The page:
In January 1831, the Provisory Government prescribed a new vertical placement of the colours. In the text, as well as in the Constitution adopted in February, the colour placement was described as red, yellow and black, with a drawing next to the text showing a non corresponding black-yellow-red flag. Moreover, while the proportions in the drawing are 3:4, they are not explicitely mentioned in the text. To make matters worse, the Decree was distributed all over the country without the companion drawing. Therefore, the Ministries of the Navy and the Interior each handled down a ruling, in October and November, respectively, to specify that black should be placed at hoist.

The question of the ensign hoisted by warships between 26 August 1830 and the end of 1831 is easily answered. The whole navy with a few exceptions remained under Dutch rule, controlling Antwerp and the Scheldt river. The Belgians did not receive half of the fleet as they required because they had paid for it. Most of the ships did not receive up-to-date information, about the Revolution and the Belgian national ensign, although a few of them did hoist the black-yellow-red ensign.
Since neither a Law nor a Regulation prescribed the proportions of the "flag for all", the proportion 2:3 became the favoured ones. The proportions of the Belgian flags used today for official purposes (13:15, unique in the world) are still not officially regulated.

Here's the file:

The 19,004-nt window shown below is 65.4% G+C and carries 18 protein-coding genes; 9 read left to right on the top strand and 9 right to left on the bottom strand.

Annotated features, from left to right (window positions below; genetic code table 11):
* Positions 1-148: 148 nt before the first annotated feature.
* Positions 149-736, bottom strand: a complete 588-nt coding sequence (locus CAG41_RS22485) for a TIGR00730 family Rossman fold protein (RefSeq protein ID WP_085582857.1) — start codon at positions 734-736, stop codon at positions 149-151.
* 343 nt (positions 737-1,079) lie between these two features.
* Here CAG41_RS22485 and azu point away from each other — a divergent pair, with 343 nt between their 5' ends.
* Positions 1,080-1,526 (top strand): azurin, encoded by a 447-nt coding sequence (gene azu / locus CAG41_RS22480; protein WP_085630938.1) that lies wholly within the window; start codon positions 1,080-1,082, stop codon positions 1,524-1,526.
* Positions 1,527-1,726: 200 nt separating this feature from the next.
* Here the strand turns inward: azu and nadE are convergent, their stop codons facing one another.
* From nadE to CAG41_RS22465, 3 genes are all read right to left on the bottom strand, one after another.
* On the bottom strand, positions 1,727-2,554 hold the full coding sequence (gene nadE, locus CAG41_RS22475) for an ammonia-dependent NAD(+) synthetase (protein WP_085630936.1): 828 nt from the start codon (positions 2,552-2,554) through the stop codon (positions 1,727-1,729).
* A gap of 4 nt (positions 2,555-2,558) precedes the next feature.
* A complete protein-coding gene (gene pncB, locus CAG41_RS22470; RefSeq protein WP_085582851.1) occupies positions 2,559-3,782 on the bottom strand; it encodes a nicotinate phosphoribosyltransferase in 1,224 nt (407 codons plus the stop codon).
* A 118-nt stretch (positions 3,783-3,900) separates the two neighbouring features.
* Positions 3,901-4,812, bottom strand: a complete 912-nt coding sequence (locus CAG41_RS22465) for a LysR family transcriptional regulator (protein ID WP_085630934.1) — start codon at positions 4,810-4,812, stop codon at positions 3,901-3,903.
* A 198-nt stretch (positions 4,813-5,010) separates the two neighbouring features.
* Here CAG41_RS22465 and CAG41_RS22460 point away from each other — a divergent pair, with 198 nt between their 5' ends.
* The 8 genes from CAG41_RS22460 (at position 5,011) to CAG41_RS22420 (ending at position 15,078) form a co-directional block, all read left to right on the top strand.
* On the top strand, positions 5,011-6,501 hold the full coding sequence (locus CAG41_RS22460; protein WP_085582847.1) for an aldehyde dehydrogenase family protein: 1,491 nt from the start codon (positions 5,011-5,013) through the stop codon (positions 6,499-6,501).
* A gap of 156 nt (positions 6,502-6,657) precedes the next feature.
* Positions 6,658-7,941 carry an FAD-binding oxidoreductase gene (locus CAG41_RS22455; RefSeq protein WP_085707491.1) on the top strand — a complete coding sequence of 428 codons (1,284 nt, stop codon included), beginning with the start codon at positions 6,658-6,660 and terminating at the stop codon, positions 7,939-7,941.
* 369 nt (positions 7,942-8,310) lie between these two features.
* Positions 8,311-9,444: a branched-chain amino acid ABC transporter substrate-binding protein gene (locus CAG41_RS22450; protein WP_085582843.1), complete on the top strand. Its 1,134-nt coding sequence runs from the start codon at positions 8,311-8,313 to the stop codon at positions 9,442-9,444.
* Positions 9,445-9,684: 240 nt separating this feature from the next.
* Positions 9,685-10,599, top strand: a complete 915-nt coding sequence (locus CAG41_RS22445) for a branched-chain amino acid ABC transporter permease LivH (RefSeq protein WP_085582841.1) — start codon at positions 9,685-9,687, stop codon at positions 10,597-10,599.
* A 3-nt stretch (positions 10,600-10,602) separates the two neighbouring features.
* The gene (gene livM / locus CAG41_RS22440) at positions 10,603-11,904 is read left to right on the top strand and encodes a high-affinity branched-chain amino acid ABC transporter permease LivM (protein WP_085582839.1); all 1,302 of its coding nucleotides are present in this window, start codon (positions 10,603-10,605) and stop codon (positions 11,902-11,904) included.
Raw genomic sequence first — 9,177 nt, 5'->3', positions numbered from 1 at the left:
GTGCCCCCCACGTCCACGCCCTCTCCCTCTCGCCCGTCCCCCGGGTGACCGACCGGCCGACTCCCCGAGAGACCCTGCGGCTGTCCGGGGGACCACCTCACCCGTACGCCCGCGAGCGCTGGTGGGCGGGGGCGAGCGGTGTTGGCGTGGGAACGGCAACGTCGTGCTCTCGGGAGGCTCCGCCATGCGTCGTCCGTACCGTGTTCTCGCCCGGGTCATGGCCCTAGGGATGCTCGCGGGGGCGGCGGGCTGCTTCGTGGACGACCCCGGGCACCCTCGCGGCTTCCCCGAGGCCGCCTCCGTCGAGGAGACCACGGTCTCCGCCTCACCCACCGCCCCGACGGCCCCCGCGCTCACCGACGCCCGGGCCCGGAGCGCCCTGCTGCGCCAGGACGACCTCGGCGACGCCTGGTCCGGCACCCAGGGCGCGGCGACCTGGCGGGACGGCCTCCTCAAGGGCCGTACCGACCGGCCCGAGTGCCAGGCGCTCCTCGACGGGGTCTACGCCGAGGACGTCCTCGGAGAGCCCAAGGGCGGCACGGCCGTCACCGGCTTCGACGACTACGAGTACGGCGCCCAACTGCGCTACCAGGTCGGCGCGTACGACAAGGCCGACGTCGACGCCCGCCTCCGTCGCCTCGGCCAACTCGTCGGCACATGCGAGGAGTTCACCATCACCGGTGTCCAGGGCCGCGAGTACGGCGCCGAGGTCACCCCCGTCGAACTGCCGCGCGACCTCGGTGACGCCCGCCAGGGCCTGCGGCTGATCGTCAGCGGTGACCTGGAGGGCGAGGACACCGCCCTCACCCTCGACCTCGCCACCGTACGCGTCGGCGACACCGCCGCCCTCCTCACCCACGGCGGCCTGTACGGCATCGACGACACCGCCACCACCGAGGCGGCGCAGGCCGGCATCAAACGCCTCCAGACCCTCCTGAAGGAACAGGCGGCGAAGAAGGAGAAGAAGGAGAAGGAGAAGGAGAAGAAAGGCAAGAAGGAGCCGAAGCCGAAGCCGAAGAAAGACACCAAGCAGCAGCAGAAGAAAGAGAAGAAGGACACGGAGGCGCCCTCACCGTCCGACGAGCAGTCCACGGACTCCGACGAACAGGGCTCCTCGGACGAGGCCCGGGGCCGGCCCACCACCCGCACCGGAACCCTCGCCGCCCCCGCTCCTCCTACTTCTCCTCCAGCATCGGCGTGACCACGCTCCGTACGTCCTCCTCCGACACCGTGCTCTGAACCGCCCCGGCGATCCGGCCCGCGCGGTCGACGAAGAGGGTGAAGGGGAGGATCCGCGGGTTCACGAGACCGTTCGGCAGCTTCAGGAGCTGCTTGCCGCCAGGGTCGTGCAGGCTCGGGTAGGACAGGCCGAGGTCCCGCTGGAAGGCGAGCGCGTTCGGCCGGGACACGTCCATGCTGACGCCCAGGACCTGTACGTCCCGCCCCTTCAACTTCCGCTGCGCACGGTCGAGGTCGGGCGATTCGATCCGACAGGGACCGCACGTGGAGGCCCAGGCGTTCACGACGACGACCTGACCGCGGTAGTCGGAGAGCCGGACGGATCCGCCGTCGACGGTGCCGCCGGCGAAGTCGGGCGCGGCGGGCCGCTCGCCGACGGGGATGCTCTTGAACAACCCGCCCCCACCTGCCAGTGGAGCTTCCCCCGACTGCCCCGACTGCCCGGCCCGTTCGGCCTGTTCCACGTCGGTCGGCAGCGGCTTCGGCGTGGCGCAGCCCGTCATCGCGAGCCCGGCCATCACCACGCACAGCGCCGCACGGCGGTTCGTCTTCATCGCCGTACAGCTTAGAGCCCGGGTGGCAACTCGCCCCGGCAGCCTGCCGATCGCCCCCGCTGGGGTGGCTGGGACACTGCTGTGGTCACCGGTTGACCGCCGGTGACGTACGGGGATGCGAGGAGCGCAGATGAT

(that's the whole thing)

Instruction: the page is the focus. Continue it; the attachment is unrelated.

The creation of the Belgian Navy was decided in 1831. It took years to accomplish the task, especially because the Navy would not come under the Ministry of War but Ministry of Foreign Affairs. The Navy was named Marine Royale (Royal Navy). Over time, it was administrated by different ministries and was fully incorporated into the armed forces only in 1949 and finally came under the Ministry of Defence.
Neither Belgian people nor Parliament showed any interest in the Navy, whose funds and crew were constantly reduced.
However, a Royal ensign was introduced in 1858, and was to be hoisted when the King was on board. The ensign was modified several times, in practice every time the Head of the State changed.

In 1862, the Royal Navy was demilitarized and became a State Navy. Its main duty was to increase the security of the sea link between Oostende and Dover. The ensign remained unchanged, divided vertically into black-yellow-red with proportions 2:3.